Page 99

NORA Oilheat Technicians Manual

Chapter 5 Nozzles and Chambers Figure 5-15: Air trapped in nozzle line (1) Air bubbles trapped in oil line are compressed while oil is under pressure during firing period. (2) Same air bubbles expanding after burner has shut down and oil pressure has been released. Expanding air forces oil through nozzle orifice causing after-drip and after-fire. This illustration reproduced with permission by McGraw- Hill Companies from “Domestic and Commercial Oil Burners,” Charles Burkhardt, Copyright, 1969, Third Edition, published by McGraw-Hill, Inc. Chapter 5—Nozzles and Combustion Chambers 5-15 area is still hot, this oil burns with a smoky fire. If the combustion area is not hot enough, the oil drips out and collects in the bottom of the chamber. When the burner comes back on, all this extra oil lights and results in smoke, soot and rumbles. There are three basic causes of afterdrip— a defective pump shut off valve, air entrapped in the nozzle line, and oil expansion in the nozzle line caused by excessive radiated heat at shut down. The first is easy to check. Install a reliable pressure gauge in the nozzle discharge port of the fuel unit. Start the burner and let it run for the duration of the safety timing cycle. When it locks out, the pressure should drop about 20% and hold indefinitely. If it fails to stabilize and slowly descends to zero, you know the pressure-regulating valve in the pump is no good and the pump should be replaced. If air is trapped in the nozzle line or adapter, it will cause an after-drip. See Figure 5-15. A bubble of trapped air will be compressed to 1/7th its original volume by the 100 PSI pressure of the oil. When the burner shuts off, the pressure eases back to normal and the air bubble expands back to its original volume. This rapid expansion pushes oil out of the nozzle, causing an after-drip for several seconds. This can lead to delayed ignition, sooted heat exchangers and the smell of fumes. This condition is diagnosed by looking into the combustion chamber at burner shut down. If there is no view port, you can perform the same check by tilting the transformer back and looking through the combustion head. If air is present, check for air leaks using the procedure described in the Chapter on Fuel Units. Expansion of oil in lines can also cause after-drip. For every degree F of temperature rise, there is a .04% expansion of volume. After-drip occurs when the burner shuts down and the temperature of the oil in the nozzle line and adapter rise because of the heat from the appliance. Hard refracto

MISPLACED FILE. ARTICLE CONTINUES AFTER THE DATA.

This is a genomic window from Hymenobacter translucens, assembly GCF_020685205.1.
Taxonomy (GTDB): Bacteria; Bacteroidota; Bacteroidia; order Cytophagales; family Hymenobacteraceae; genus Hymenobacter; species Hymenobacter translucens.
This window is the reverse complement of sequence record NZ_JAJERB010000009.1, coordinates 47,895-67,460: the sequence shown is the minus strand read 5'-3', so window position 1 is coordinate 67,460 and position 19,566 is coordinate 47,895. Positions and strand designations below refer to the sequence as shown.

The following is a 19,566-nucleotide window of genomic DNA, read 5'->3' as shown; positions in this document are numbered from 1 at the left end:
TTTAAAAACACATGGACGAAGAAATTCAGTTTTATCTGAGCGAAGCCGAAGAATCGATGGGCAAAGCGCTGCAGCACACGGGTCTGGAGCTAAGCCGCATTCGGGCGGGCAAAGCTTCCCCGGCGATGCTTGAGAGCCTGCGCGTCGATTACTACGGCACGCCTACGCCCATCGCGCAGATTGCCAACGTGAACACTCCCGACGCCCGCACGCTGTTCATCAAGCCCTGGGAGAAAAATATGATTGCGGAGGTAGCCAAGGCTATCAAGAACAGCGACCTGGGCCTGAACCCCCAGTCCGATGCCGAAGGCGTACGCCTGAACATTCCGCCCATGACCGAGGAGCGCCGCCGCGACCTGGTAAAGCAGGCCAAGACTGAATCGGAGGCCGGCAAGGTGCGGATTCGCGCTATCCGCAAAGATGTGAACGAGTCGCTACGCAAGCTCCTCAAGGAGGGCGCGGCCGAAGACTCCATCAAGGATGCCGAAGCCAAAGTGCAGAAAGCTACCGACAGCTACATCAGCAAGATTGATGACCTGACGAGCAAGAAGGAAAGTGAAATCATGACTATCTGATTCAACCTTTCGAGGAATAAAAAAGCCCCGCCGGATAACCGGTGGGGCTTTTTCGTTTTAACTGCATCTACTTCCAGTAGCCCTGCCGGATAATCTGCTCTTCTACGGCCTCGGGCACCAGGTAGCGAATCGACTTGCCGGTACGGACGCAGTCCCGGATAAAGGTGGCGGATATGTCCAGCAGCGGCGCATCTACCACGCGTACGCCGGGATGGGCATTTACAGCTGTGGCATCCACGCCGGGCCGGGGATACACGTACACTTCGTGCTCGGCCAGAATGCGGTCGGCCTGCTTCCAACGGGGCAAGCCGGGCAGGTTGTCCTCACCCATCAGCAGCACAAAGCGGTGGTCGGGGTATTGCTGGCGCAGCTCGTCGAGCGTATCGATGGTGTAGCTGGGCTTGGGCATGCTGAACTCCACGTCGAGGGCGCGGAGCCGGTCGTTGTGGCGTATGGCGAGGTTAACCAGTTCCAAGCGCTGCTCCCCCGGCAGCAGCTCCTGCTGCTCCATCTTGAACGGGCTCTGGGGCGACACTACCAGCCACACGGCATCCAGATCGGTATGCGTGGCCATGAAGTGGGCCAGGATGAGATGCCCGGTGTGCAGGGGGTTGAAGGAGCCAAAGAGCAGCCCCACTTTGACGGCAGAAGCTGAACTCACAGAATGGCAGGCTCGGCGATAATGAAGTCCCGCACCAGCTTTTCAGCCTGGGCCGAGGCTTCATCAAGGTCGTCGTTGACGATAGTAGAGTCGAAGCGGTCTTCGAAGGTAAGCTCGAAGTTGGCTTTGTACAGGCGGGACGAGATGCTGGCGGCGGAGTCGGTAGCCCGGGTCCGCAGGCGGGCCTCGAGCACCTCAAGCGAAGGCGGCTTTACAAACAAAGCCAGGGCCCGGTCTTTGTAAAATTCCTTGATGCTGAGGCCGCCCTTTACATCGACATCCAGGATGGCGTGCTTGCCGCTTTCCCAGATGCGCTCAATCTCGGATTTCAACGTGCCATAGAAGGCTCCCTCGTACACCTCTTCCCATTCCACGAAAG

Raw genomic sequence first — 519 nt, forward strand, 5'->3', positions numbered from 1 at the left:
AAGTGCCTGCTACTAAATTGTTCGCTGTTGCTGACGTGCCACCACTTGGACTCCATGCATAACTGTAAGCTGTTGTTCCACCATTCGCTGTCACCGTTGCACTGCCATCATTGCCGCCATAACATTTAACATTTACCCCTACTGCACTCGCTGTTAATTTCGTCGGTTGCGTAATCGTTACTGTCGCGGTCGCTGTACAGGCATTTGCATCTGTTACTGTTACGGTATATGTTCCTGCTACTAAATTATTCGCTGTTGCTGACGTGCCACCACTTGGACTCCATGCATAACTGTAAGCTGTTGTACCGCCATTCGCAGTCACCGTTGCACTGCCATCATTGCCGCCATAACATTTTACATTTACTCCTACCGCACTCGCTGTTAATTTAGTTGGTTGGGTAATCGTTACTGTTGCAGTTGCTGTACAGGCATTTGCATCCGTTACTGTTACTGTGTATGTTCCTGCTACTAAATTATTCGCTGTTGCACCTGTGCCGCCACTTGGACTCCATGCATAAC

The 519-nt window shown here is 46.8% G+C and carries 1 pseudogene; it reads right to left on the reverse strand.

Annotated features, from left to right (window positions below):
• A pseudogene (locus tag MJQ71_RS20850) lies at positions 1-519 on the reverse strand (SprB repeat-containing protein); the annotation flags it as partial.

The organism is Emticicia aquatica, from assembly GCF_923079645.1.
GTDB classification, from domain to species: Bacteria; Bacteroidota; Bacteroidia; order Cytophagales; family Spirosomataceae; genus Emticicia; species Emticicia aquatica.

NORA Oilheat Technicians Manual
To see the actual publication please follow the link above